Either way, the rebels follow the purrgil which eventually lead them to the Clouzon refinery they’ve been searching for. Without enough power to attack the facility directly, it’s resolved that Kanan, Sabine, and Ezra will do an upper-atmosphere jump from the Ghost down to the refinery, where they’ll use explosives to destroy the unrefined Clouzon while they sneak away with enough fuel to keep the rebellion going for the next cycle. Ezra, however, notices that the purrgil are feeding on the Clouzon, so he insists they change their plan as to not hurt the purrgil. Unfortunately, seeing as they’ve already landed on the platform, that means directly engaging the guards to create an opening for Hera to safely dock the Ghost and secure the fuel shipment. In the midst of the ensuing firefight, Ezra is knocked off the landing platform and into the Clouzon. In the Clouzon, Ezra is rescued by the purrgil, and is able to reach out through the Force and communicate with the creatures. He learns that the purrgil travel the galaxy, occasionally stopping to breathe the gas much like Earth whales surfacing to breathe oxygen. Ezra vows to protect them, and in return they aid the Lothal rebels in taking out the mining guild’s forces, allowing the Ghost and the purrgil to escape the asteroid, each with their own fuel. As Ezra reunites with his crew, they watch in awe as the purrgil make the jump to hyperspace.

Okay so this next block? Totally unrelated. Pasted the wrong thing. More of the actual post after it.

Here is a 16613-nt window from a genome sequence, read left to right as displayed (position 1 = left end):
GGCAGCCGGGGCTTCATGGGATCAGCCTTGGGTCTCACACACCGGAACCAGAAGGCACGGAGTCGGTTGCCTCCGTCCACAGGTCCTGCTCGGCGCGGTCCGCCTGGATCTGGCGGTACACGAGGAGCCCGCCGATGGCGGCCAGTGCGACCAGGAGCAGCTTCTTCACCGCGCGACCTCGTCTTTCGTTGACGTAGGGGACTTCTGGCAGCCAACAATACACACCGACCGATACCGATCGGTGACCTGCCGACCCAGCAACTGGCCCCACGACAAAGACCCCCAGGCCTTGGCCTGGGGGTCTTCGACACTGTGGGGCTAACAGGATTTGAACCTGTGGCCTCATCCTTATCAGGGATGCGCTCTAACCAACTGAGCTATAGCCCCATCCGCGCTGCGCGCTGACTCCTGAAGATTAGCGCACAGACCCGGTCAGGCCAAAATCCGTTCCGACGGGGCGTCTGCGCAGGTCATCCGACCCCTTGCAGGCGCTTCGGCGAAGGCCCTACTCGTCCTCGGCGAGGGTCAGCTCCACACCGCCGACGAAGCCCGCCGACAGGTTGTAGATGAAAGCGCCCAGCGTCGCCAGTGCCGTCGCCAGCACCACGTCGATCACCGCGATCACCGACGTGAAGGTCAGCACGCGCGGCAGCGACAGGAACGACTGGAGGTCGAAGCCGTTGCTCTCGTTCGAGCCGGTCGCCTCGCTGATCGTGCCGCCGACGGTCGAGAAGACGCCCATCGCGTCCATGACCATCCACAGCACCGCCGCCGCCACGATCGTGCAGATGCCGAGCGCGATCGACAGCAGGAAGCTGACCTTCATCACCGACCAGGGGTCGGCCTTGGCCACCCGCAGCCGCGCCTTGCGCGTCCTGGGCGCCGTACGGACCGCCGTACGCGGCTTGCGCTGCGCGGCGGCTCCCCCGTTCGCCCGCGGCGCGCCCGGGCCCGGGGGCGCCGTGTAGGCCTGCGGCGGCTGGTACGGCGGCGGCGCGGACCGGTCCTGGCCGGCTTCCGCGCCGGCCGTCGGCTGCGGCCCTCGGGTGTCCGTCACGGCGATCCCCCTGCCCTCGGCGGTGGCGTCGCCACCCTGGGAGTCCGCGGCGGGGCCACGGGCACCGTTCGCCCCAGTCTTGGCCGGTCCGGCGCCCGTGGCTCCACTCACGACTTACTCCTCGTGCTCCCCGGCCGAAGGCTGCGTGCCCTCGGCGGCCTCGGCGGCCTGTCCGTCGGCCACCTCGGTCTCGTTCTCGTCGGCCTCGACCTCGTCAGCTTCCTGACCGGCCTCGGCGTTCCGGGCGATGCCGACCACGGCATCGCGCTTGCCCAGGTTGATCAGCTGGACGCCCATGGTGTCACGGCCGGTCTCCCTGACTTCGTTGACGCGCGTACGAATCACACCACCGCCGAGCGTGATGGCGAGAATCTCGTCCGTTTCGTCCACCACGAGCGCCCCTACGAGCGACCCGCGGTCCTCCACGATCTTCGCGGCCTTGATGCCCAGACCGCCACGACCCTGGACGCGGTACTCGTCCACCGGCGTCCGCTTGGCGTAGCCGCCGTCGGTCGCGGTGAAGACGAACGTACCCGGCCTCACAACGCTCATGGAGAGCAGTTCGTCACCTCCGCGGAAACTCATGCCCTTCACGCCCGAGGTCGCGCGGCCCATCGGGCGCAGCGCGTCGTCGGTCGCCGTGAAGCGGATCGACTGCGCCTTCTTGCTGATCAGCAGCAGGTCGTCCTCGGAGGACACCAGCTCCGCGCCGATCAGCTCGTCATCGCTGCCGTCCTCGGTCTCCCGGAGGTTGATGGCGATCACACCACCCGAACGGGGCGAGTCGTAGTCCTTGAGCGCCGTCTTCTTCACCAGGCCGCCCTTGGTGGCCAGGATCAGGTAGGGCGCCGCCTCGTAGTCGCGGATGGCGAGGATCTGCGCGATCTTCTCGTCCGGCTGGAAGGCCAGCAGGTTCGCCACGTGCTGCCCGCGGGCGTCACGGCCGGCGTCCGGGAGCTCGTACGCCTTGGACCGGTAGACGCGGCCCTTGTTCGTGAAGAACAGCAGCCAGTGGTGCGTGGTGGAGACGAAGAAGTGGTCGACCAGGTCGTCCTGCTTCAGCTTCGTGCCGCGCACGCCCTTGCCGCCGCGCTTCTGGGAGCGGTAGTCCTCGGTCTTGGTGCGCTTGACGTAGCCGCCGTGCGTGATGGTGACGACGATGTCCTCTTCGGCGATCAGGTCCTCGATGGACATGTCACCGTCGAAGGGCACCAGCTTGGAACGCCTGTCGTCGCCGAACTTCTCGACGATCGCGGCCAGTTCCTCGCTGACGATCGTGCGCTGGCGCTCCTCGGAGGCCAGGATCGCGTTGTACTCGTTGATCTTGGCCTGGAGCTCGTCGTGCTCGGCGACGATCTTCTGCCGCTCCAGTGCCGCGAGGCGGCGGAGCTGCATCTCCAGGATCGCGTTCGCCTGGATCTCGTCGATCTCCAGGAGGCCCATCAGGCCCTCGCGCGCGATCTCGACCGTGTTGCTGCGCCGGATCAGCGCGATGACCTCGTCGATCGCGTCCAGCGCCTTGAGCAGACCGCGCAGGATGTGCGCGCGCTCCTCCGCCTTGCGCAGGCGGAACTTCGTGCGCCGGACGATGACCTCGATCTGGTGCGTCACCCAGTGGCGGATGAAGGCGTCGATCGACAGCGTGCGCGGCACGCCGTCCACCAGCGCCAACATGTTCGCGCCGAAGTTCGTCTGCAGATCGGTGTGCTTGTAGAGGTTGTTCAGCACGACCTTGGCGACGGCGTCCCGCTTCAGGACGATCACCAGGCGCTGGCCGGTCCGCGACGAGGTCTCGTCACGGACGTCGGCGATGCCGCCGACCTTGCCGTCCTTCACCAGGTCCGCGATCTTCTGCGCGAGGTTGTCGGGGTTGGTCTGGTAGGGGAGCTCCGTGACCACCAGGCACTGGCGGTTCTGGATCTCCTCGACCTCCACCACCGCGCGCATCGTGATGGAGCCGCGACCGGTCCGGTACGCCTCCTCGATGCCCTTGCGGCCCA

I always get a kick when Star Wars stories delve into more mythological territory. I have no interest in trying to impose pseudoscientific logic on the ins-and-outs of the Star Wars galaxy, but when you play up the magical, and mythological elements I’m almost always going to be into that. It’s the same reason that the stories I responded to most in The Clone Wars were the ones that explored the nature of the Force through beings that resembled the gods of ancient myth. So when you have space whales (which, let’s face it, is something I’m going to get excited about just on principle) and then explain that these creatures are essentially responsible for the origins of interstellar travel, I’m naturally going to be ecstatic. Yes, it’s silly, but it’s silly in the way that so many of our own myths are. We know that the changing tides are not caused by the whims of an ancient deity but stories of Poseidon and his clashes with seafarers are exciting. If they’re going to explain the history of hyperspace travel, “we learned it from space whales” is infinitely more compelling than “Lance Salerity was the guy who figured out how to bend space-time around starships.”
While this episode doesn’t give us much in the way of progressing the larger story arc of the season, it does give us enough to make it compelling on its own and not feel like it’s wasting our time. Even if it doesn’t exactly break new ground on Ezra’s character development, it further reiterates and reinforces elements of his story that are likely going to become increasingly important as the series progresses, as well as giving us an interesting peak into the prehistory of the Star Wars universe. If filler episodes are inevitable (which they are), this is the best sort of filler episode one can hope for.
Even so, it looks like next week we’re back on track with major developments as the Ghost crew is set to meet a key figure in the rebellion, Hera’s father, Cham Syndulla. See you then!